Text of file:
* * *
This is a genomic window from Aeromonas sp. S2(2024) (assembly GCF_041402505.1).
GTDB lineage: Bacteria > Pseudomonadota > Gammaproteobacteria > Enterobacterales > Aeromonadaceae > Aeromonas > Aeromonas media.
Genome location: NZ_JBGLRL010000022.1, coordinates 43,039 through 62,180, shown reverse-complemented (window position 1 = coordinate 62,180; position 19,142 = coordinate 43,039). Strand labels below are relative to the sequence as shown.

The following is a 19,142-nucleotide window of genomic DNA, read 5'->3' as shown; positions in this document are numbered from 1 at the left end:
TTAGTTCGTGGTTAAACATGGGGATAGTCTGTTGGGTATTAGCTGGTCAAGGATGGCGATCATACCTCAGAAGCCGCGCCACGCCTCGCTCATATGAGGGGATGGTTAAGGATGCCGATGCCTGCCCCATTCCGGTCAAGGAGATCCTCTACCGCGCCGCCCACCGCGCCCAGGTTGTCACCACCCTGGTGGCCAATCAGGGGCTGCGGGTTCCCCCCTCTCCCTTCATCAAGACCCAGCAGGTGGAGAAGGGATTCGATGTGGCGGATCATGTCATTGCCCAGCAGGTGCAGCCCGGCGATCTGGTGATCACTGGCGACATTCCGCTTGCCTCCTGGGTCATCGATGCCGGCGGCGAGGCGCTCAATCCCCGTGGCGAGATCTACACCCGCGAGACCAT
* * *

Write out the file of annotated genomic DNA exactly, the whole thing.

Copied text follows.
This is a genomic window from Aeromonas sp. S2(2024) (assembly GCF_041402505.1).
GTDB lineage: Bacteria > Pseudomonadota > Gammaproteobacteria > Enterobacterales > Aeromonadaceae > Aeromonas > Aeromonas media.
Genome location: NZ_JBGLRL010000022.1, coordinates 43,039 through 62,180, shown reverse-complemented (window position 1 = coordinate 62,180; position 19,142 = coordinate 43,039). Strand labels below are relative to the sequence as shown.

The following is a 19,142-nucleotide window of genomic DNA, read 5'->3' as shown; positions in this document are numbered from 1 at the left end:
TTAGTTCGTGGTTAAACATGGGGATAGTCTGTTGGGTATTAGCTGGTCAAGGATGGCGATCATACCTCAGAAGCCGCGCCACGCCTCGCTCATATGAGGGGATGGTTAAGGATGCCGATGCCTGCCCCATTCCGGTCAAGGAGATCCTCTACCGCGCCGCCCACCGCGCCCAGGTTGTCACCACCCTGGTGGCCAATCAGGGGCTGCGGGTTCCCCCCTCTCCCTTCATCAAGACCCAGCAGGTGGAGAAGGGATTCGATGTGGCGGATCATGTCATTGCCCAGCAGGTGCAGCCCGGCGATCTGGTGATCACTGGCGACATTCCGCTTGCCTCCTGGGTCATCGATGCCGGCGGCGAGGCGCTCAATCCCCGTGGCGAGATCTACACCCGCGAGACCAT